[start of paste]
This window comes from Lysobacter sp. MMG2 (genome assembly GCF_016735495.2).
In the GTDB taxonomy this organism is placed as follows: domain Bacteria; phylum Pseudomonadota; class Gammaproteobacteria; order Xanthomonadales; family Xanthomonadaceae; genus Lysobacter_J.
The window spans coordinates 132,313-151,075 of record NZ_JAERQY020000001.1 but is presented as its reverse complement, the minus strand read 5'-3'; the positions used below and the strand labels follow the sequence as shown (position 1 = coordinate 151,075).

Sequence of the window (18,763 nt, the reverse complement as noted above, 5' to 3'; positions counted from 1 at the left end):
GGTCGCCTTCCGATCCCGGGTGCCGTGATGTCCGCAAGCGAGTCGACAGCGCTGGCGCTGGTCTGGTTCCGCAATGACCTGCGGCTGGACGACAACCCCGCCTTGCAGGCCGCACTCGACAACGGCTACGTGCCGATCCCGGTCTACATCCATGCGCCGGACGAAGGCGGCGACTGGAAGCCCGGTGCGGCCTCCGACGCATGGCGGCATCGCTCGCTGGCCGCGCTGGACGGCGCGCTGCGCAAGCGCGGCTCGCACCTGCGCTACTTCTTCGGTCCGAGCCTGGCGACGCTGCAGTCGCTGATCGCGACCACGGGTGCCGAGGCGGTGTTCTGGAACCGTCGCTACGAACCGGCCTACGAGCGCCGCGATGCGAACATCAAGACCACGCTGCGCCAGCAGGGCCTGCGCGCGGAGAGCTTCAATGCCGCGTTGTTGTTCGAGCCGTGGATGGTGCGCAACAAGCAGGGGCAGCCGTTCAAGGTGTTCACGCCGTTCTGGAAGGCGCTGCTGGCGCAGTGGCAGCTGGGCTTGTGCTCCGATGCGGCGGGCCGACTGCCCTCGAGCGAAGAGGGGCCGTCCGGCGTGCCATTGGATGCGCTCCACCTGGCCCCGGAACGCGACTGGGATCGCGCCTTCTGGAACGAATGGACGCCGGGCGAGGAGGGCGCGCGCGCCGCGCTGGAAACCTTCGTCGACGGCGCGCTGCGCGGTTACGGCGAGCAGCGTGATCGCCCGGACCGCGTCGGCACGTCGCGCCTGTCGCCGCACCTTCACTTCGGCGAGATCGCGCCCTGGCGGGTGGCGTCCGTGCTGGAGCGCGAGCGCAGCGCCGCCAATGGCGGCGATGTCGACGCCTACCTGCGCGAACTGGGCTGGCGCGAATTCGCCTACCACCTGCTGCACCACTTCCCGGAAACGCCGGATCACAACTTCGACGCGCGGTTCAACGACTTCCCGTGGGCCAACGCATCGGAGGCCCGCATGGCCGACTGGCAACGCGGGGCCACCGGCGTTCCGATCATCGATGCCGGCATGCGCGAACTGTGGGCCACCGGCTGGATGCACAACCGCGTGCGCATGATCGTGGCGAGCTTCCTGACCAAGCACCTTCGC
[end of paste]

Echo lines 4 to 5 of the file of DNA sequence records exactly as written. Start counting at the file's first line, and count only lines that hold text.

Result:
Sequence of the window (18,763 nt, the reverse complement as noted above, 5' to 3'; positions counted from 1 at the left end):
GGTCGCCTTCCGATCCCGGGTGCCGTGATGTCCGCAAGCGAGTCGACAGCGCTGGCGCTGGTCTGGTTCCGCAATGACCTGCGGCTGGACGACAACCCCGCCTTGCAGGCCGCACTCGACAACGGCTACGTGCCGATCCCGGTCTACATCCATGCGCCGGACGAAGGCGGCGACTGGAAGCCCGGTGCGGCCTCCGACGCATGGCGGCATCGCTCGCTGGCCGCGCTGGACGGCGCGCTGCGCAAGCGCGGCTCGCACCTGCGCTACTTCTTCGGTCCGAGCCTGGCGACGCTGCAGTCGCTGATCGCGACCACGGGTGCCGAGGCGGTGTTCTGGAACCGTCGCTACGAACCGGCCTACGAGCGCCGCGATGCGAACATCAAGACCACGCTGCGCCAGCAGGGCCTGCGCGCGGAGAGCTTCAATGCCGCGTTGTTGTTCGAGCCGTGGATGGTGCGCAACAAGCAGGGGCAGCCGTTCAAGGTGTTCACGCCGTTCTGGAAGGCGCTGCTGGCGCAGTGGCAGCTGGGCTTGTGCTCCGATGCGGCGGGCCGACTGCCCTCGAGCGAAGAGGGGCCGTCCGGCGTGCCATTGGATGCGCTCCACCTGGCCCCGGAACGCGACTGGGATCGCGCCTTCTGGAACGAATGGACGCCGGGCGAGGAGGGCGCGCGCGCCGCGCTGGAAACCTTCGTCGACGGCGCGCTGCGCGGTTACGGCGAGCAGCGTGATCGCCCGGACCGCGTCGGCACGTCGCGCCTGTCGCCGCACCTTCACTTCGGCGAGATCGCGCCCTGGCGGGTGGCGTCCGTGCTGGAGCGCGAGCGCAGCGCCGCCAATGGCGGCGATGTCGACGCCTACCTGCGCGAACTGGGCTGGCGCGAATTCGCCTACCACCTGCTGCACCACTTCCCGGAAACGCCGGATCACAACTTCGACGCGCGGTTCAACGACTTCCCGTGGGCCAACGCATCGGAGGCCCGCATGGCCGACTGGCAACGCGGGGCCACCGGCGTTCCGATCATCGATGCCGGCATGCGCGAACTGTGGGCCACCGGCTGGATGCACAACCGCGTGCGCATGATCGTGGCGAGCTTCCTGACCAAGCACCTTCGC